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Response to Acid Adaptation in Salmonella enterica Serovar Enteritidis

Ye, Beining, He, Shoukui, Zhou, Xiujuan, Cui, Yan, Zhou, Min, Shi, Xianming
Journal of food science 2019 v.84 no.3 pp. 599-605
Salmonella Enteritidis, acid tolerance, cold, cross immunity, developmental stages, exposure duration, food pathogens, food safety, gene expression, gene expression regulation, genes, heat, pH, phenotype, quantitative polymerase chain reaction, reverse transcriptase polymerase chain reaction, sodium chloride, stress tolerance, temperature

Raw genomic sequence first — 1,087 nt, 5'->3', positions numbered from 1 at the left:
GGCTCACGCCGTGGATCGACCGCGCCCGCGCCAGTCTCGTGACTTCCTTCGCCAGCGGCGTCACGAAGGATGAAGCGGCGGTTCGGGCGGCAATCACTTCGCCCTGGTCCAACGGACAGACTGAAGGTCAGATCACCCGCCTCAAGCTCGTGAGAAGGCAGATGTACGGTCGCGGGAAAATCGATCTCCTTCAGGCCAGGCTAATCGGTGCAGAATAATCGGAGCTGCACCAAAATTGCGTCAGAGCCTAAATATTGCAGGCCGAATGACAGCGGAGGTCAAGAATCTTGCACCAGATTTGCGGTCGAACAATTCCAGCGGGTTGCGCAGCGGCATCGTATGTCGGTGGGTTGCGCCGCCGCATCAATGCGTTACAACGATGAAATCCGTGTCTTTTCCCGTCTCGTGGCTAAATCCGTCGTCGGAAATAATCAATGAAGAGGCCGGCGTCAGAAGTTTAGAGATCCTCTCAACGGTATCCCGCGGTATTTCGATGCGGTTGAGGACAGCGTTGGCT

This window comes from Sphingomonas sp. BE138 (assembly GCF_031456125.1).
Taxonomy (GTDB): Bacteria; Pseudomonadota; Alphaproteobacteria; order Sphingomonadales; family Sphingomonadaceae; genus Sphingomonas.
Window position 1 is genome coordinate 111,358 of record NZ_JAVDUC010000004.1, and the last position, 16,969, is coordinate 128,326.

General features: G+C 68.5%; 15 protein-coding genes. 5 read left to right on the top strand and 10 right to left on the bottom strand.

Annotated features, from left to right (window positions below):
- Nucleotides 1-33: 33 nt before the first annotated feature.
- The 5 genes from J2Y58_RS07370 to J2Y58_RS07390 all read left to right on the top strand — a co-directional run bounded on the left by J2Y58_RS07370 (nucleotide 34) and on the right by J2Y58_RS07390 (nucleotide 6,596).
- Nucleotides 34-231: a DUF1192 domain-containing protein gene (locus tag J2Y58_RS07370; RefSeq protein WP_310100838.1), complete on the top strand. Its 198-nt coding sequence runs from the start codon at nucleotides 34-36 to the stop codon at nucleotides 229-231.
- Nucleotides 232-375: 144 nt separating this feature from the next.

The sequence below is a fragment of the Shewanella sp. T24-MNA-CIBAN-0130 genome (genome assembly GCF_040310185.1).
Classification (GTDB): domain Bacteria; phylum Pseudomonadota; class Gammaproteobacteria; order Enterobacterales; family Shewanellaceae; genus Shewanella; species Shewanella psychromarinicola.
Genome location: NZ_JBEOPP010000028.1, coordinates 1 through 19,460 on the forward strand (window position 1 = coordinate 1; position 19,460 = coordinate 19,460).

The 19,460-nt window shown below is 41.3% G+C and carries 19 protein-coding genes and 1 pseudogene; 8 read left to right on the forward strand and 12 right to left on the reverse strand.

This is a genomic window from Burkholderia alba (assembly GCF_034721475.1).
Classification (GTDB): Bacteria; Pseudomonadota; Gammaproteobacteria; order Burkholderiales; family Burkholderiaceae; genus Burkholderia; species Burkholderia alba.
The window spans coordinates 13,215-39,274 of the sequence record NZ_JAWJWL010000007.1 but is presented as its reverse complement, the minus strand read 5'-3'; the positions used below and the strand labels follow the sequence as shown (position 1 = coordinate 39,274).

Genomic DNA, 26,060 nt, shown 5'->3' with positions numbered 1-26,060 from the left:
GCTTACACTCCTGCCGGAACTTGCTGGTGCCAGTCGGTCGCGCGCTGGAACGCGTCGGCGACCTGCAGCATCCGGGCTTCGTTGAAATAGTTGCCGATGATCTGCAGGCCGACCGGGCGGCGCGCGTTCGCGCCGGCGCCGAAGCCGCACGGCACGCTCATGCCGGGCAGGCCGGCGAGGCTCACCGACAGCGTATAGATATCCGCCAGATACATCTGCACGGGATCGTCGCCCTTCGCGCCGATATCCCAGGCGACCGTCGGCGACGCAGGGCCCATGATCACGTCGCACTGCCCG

Acid adaptation in Salmonella Enteritidis was characterized by phenotypic and gene‐expression analyses. S. Enteritidis cells at log‐phase and stationary‐phase were kept at pH 4.5 to 6.0 for 1 to 4 hours. All treatments induced various levels of acid tolerance response that were dependent on pH, exposure time and growth phase. This acid adaptation resulted in tolerance to 50 °C and 8% NaCl regardless of the growth phase. However, the tolerance of log‐phase and stationary‐phase cells to low temperatures (4 and –20 °C) was increased and decreased, respectively. RT‐qPCR analysis revealed that genes involved in tolerance to acid (SEN1564A and cfa), heat (rpoH, uspB, and htrA), salt (proP, proV, and osmW), and cold (cspA, cspC, and csdA) stress were generally upregulated after acid adaptation. These results provide an initial insight into mechanisms of acid adaptation and induced cross protection in S. Enteritidis. PRACTICAL APPLICATION: Stress tolerance acquisition resulting from acid adaptation in foodborne pathogens poses a great threat to food safety. The current work showed that acid adaptation induced direct tolerance and cross‐tolerance to high temperature, low temperature, and salt in Salmonella Enteritidis, possibly due to the upregulation of stress tolerance‐related genes. These results provide key insights into acid adaptation mechanisms and efficient control of S. Enteritidis.